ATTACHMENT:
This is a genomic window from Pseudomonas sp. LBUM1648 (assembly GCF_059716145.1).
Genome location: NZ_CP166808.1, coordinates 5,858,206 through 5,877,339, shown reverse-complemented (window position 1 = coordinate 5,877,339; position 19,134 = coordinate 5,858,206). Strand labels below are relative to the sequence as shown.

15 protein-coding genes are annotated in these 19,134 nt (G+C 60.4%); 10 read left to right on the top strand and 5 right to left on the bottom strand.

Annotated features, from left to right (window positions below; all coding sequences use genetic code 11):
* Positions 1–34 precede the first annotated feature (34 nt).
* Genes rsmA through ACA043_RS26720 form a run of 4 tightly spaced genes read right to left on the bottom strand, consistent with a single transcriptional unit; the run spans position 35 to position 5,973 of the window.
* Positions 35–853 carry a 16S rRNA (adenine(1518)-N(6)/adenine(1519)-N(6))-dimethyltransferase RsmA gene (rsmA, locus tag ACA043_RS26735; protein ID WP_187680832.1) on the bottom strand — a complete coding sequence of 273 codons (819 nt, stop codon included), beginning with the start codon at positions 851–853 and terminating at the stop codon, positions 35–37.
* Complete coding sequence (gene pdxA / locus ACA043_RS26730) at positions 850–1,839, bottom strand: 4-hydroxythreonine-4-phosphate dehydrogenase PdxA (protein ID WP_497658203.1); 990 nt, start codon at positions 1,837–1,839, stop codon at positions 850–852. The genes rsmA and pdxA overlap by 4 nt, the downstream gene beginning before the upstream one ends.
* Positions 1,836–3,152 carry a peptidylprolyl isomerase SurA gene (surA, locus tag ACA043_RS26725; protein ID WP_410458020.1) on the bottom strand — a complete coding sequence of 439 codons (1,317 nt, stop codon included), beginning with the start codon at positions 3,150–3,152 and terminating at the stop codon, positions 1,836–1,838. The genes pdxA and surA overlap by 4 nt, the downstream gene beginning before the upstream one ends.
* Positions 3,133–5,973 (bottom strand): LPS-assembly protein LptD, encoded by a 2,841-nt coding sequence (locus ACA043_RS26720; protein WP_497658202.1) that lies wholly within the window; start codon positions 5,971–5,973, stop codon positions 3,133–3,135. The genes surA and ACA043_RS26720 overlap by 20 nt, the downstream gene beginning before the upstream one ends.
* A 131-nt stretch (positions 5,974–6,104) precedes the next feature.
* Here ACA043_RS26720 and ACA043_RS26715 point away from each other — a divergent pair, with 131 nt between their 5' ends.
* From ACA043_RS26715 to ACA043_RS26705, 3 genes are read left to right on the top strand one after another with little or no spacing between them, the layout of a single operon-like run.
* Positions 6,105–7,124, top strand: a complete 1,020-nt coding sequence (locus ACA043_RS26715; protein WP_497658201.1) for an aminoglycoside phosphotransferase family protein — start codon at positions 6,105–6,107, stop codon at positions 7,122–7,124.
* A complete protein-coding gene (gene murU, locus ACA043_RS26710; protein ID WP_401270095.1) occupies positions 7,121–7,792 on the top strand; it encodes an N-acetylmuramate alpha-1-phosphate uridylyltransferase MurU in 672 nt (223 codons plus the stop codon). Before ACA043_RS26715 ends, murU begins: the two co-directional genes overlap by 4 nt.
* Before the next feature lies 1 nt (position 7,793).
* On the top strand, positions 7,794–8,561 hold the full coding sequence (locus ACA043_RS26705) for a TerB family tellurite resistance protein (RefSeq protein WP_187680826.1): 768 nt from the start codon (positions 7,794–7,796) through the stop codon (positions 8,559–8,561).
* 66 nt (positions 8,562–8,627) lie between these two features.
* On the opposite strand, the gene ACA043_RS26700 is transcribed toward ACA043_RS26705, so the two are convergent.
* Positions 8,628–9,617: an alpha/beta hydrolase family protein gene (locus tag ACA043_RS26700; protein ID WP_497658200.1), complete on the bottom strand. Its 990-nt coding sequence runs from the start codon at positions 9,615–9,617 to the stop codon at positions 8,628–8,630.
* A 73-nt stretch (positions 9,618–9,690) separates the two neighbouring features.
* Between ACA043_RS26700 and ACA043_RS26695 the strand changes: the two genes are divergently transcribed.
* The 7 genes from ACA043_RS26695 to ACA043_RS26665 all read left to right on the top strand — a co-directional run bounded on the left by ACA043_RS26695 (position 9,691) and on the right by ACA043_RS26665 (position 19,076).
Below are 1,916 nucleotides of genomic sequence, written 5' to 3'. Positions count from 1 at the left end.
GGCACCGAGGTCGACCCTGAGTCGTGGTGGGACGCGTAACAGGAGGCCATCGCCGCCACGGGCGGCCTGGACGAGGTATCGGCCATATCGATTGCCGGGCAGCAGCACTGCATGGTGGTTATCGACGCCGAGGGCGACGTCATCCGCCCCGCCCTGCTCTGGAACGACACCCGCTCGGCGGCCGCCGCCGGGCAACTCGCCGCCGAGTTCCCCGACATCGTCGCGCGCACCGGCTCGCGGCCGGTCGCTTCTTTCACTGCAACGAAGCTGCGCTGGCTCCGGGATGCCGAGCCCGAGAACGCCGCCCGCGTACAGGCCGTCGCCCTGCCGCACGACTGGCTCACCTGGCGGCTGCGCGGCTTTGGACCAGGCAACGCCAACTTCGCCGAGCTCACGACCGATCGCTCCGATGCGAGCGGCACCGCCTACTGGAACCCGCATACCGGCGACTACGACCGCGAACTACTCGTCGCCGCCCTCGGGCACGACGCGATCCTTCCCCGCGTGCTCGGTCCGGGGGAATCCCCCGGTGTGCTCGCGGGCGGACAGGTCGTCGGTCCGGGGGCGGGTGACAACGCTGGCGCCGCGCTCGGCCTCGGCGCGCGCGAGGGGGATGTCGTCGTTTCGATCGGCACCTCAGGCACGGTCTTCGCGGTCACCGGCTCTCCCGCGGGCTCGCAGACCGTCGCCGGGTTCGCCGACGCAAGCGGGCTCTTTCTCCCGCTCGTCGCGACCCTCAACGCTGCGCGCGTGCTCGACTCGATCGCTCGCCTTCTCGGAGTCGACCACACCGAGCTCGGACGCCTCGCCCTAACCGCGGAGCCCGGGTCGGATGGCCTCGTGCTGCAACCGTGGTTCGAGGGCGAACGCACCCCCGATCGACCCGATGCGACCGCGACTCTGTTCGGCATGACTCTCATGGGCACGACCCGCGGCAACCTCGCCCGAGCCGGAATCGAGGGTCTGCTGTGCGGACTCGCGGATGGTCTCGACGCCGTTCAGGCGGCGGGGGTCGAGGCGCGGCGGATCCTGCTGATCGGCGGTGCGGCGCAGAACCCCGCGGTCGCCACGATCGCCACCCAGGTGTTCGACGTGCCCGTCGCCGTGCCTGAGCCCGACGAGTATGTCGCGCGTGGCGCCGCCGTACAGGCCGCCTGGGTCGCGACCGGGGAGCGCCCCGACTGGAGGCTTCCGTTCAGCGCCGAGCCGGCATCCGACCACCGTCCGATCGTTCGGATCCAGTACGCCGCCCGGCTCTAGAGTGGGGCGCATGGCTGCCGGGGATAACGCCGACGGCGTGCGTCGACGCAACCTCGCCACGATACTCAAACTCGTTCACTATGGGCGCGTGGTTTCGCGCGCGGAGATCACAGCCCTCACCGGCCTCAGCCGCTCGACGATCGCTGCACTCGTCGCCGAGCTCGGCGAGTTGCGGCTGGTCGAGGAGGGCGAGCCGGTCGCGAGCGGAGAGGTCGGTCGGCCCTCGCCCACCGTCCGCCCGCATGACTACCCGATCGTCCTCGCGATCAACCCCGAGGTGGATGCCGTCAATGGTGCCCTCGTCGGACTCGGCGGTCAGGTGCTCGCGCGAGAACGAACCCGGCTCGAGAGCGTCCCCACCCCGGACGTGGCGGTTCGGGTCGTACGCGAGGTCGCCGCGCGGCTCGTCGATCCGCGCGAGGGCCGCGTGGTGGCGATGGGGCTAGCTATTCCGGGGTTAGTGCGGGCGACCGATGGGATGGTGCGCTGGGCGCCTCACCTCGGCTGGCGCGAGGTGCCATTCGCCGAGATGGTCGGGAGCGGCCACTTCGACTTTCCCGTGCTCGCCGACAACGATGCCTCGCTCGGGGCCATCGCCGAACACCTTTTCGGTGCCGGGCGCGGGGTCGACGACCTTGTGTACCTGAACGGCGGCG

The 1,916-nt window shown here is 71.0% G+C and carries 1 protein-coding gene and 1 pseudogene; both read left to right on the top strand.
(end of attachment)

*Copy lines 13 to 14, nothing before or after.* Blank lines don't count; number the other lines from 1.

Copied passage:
* From ACA043_RS26715 to ACA043_RS26705, 3 genes are read left to right on the top strand one after another with little or no spacing between them, the layout of a single operon-like run.
* Positions 6,105–7,124, top strand: a complete 1,020-nt coding sequence (locus ACA043_RS26715; protein WP_497658201.1) for an aminoglycoside phosphotransferase family protein — start codon at positions 6,105–6,107, stop codon at positions 7,122–7,124.